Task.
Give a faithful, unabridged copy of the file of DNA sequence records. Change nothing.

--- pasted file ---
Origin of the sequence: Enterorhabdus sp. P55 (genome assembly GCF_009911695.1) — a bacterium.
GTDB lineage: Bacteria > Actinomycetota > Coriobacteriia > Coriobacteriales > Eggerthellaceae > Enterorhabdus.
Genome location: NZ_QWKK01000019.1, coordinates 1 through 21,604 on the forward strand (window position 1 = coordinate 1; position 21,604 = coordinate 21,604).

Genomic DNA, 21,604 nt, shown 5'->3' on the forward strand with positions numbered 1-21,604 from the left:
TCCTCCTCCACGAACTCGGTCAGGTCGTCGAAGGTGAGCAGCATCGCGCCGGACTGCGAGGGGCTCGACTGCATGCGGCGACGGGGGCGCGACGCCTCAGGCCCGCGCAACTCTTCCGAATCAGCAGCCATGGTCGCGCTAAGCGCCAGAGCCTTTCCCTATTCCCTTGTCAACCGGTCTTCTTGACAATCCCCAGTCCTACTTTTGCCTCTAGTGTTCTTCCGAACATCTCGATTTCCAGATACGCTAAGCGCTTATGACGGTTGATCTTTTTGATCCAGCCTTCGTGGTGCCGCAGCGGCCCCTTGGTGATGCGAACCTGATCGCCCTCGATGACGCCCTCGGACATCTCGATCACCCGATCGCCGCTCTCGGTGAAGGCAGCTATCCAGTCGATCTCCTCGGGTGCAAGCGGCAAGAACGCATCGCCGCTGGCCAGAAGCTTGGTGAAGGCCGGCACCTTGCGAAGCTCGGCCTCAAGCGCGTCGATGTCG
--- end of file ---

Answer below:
Origin of the sequence: Enterorhabdus sp. P55 (genome assembly GCF_009911695.1) — a bacterium.
GTDB lineage: Bacteria > Actinomycetota > Coriobacteriia > Coriobacteriales > Eggerthellaceae > Enterorhabdus.
Genome location: NZ_QWKK01000019.1, coordinates 1 through 21,604 on the forward strand (window position 1 = coordinate 1; position 21,604 = coordinate 21,604).

Genomic DNA, 21,604 nt, shown 5'->3' on the forward strand with positions numbered 1-21,604 from the left:
TCCTCCTCCACGAACTCGGTCAGGTCGTCGAAGGTGAGCAGCATCGCGCCGGACTGCGAGGGGCTCGACTGCATGCGGCGACGGGGGCGCGACGCCTCAGGCCCGCGCAACTCTTCCGAATCAGCAGCCATGGTCGCGCTAAGCGCCAGAGCCTTTCCCTATTCCCTTGTCAACCGGTCTTCTTGACAATCCCCAGTCCTACTTTTGCCTCTAGTGTTCTTCCGAACATCTCGATTTCCAGATACGCTAAGCGCTTATGACGGTTGATCTTTTTGATCCAGCCTTCGTGGTGCCGCAGCGGCCCCTTGGTGATGCGAACCTGATCGCCCTCGATGACGCCCTCGGACATCTCGATCACCCGATCGCCGCTCTCGGTGAAGGCAGCTATCCAGTCGATCTCCTCGGGTGCAAGCGGCAAGAACGCATCGCCGCTGGCCAGAAGCTTGGTGAAGGCCGGCACCTTGCGAAGCTCGGCCTCAAGCGCGTCGATGTCG